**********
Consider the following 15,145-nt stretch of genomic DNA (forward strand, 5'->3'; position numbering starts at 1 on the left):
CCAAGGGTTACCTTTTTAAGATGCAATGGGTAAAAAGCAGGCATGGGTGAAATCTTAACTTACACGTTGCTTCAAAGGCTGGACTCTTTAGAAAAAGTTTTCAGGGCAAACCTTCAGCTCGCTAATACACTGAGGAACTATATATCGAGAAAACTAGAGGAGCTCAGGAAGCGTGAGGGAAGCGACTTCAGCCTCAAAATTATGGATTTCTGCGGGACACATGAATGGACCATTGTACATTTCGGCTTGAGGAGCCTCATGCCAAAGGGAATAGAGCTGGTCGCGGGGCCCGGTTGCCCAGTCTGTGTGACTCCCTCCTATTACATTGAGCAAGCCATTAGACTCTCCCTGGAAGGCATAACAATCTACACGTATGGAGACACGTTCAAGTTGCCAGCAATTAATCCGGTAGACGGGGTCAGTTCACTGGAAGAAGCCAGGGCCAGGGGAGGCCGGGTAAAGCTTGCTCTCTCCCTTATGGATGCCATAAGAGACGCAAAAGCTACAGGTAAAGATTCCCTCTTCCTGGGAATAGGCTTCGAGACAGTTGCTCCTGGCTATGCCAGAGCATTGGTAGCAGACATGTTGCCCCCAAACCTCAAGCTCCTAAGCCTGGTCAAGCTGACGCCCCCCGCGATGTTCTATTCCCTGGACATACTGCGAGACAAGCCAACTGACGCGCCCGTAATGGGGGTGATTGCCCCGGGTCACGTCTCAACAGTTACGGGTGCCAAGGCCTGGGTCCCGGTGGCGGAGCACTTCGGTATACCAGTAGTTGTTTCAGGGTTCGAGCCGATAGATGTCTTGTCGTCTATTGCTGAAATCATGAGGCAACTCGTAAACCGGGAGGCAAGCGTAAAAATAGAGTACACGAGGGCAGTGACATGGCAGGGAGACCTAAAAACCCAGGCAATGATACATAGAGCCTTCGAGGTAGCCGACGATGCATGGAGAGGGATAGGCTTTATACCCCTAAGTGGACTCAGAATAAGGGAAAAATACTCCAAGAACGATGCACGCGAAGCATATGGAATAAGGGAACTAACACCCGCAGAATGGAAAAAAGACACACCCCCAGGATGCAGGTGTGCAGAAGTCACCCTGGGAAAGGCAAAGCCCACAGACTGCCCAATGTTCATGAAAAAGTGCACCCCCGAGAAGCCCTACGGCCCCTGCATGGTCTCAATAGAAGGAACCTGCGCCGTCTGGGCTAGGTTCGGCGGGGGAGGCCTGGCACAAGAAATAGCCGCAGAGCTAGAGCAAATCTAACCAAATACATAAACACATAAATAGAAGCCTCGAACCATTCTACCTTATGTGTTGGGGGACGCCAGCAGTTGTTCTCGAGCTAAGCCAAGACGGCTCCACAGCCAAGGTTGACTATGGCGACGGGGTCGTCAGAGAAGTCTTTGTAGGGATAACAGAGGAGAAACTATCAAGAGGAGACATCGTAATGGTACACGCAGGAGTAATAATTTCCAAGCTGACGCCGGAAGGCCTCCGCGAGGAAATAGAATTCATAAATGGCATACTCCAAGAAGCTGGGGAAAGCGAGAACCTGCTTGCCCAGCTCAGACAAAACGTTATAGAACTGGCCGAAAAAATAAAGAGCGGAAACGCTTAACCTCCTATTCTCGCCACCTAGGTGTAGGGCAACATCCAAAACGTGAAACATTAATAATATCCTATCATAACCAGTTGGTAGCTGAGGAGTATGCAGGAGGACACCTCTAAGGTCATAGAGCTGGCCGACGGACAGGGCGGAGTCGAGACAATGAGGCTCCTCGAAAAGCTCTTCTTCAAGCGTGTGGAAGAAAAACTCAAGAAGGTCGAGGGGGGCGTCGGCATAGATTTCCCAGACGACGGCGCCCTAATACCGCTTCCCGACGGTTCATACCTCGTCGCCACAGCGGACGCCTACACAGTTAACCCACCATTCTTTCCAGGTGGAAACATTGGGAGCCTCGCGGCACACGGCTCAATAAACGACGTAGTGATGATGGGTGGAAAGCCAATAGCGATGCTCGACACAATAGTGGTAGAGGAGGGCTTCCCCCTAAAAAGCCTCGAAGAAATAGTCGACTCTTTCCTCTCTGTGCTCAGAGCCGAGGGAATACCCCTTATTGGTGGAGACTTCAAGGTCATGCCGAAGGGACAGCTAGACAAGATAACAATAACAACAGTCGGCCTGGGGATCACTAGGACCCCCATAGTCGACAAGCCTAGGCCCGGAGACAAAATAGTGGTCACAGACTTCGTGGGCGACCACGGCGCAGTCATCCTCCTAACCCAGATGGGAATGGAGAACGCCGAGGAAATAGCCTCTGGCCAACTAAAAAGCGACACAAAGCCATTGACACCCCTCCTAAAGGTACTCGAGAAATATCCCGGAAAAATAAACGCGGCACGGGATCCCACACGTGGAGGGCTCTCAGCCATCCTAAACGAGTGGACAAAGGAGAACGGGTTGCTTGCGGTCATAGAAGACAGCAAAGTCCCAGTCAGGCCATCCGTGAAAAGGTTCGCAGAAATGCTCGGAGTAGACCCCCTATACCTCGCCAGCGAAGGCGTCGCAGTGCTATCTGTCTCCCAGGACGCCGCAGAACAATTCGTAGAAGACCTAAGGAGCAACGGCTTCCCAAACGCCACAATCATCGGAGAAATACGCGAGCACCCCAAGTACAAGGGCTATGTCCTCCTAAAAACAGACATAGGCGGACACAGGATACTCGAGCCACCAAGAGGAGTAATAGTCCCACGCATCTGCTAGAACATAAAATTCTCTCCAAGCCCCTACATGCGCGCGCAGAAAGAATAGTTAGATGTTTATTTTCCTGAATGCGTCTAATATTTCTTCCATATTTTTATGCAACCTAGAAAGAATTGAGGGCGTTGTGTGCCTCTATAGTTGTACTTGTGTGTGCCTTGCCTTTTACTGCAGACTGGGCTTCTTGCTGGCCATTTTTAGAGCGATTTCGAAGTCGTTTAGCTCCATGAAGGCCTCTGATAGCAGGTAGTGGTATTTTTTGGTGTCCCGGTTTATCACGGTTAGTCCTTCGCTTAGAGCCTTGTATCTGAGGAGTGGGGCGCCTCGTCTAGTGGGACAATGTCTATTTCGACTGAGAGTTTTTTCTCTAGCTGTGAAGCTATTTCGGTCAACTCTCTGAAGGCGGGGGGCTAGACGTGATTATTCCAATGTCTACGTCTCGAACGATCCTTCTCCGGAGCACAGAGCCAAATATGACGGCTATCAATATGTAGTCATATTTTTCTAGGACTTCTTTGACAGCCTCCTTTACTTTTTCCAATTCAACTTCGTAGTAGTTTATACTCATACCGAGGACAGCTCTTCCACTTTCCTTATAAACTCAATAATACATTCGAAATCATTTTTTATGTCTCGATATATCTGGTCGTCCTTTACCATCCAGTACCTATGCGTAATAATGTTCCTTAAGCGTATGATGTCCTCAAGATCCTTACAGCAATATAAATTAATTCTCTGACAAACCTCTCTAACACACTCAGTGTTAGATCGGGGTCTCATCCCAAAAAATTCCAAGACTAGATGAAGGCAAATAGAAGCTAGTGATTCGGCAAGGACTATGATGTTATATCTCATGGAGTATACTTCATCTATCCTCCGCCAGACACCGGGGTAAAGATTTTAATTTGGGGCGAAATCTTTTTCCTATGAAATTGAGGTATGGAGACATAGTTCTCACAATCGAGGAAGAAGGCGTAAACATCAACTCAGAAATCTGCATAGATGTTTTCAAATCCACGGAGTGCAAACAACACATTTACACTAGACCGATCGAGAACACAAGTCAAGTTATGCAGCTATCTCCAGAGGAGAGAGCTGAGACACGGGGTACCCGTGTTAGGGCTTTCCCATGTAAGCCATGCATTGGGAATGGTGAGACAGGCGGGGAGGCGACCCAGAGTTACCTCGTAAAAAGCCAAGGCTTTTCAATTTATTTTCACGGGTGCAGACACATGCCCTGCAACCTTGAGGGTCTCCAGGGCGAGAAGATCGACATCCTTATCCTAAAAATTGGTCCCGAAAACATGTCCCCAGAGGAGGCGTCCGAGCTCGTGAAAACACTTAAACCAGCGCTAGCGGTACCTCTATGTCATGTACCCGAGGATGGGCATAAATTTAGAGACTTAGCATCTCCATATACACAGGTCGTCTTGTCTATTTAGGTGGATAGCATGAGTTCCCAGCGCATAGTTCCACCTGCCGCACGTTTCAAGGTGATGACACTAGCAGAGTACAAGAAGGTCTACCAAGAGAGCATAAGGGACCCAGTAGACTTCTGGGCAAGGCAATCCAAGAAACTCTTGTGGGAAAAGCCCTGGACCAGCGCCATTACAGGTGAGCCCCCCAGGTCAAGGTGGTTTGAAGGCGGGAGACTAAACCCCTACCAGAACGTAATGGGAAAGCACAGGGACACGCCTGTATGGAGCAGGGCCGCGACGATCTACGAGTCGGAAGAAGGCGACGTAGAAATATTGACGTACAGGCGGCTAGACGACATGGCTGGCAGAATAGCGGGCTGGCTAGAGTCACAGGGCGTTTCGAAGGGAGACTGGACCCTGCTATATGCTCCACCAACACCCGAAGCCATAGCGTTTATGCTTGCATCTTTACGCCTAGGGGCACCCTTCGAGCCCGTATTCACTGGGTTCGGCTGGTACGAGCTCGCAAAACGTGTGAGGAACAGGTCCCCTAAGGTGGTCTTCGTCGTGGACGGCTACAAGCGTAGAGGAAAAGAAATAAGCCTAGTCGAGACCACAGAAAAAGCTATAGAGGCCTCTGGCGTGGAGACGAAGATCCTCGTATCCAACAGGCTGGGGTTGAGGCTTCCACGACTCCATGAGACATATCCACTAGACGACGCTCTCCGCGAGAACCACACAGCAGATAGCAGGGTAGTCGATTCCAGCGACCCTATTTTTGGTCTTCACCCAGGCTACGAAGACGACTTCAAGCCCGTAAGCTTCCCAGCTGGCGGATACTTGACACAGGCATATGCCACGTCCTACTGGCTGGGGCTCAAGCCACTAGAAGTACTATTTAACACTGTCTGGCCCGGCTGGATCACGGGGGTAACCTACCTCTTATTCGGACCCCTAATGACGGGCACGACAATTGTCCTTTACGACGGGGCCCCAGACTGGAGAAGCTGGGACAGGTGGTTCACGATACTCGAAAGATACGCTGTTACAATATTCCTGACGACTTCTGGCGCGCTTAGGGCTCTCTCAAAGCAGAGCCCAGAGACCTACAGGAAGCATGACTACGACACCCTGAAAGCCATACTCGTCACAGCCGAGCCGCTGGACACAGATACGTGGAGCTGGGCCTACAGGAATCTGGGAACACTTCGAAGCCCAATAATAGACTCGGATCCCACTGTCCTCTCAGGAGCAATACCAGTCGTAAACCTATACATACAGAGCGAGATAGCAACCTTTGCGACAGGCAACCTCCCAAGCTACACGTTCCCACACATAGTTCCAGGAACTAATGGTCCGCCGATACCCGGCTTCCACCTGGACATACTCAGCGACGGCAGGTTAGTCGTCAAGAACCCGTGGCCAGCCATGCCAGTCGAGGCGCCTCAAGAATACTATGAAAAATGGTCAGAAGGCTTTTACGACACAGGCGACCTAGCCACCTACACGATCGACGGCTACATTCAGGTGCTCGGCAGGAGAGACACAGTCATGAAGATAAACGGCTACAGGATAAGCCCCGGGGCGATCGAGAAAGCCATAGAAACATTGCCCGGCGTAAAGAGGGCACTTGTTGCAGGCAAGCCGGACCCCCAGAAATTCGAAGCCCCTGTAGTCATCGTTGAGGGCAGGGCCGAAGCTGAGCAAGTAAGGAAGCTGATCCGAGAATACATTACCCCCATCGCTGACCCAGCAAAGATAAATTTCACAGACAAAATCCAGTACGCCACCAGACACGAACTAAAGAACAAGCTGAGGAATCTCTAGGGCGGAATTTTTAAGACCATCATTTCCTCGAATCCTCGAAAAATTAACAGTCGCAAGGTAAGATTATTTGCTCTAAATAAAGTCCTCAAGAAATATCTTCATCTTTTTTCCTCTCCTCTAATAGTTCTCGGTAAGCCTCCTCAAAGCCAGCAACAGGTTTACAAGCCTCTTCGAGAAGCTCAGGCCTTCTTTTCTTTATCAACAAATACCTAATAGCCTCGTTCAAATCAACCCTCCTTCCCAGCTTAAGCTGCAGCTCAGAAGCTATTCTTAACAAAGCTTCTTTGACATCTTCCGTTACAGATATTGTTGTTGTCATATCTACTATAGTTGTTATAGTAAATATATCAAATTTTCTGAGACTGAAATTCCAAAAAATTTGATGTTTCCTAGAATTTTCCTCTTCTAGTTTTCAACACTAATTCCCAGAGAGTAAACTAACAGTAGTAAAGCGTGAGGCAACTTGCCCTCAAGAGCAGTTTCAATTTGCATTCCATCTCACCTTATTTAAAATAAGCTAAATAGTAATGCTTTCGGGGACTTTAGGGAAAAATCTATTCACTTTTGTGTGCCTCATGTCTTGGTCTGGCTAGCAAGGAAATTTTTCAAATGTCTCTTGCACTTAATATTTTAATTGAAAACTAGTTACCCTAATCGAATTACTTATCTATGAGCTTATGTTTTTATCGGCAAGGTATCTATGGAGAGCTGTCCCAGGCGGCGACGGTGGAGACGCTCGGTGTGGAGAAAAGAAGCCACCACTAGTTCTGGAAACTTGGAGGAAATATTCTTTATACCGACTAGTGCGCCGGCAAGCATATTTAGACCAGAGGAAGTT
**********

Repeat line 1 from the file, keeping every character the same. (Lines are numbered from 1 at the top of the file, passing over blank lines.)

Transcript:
Consider the following 15,145-nt stretch of genomic DNA (forward strand, 5'->3'; position numbering starts at 1 on the left):